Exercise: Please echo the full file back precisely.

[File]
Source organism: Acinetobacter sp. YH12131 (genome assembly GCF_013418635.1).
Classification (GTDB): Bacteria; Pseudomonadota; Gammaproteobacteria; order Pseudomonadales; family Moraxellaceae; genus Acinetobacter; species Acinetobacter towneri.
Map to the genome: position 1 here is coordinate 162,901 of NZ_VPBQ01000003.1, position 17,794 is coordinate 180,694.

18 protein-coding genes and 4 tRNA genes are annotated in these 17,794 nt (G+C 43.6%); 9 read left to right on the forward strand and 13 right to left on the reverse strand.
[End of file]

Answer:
Source organism: Acinetobacter sp. YH12131 (genome assembly GCF_013418635.1).
Classification (GTDB): Bacteria; Pseudomonadota; Gammaproteobacteria; order Pseudomonadales; family Moraxellaceae; genus Acinetobacter; species Acinetobacter towneri.
Map to the genome: position 1 here is coordinate 162,901 of NZ_VPBQ01000003.1, position 17,794 is coordinate 180,694.

18 protein-coding genes and 4 tRNA genes are annotated in these 17,794 nt (G+C 43.6%); 9 read left to right on the forward strand and 13 right to left on the reverse strand.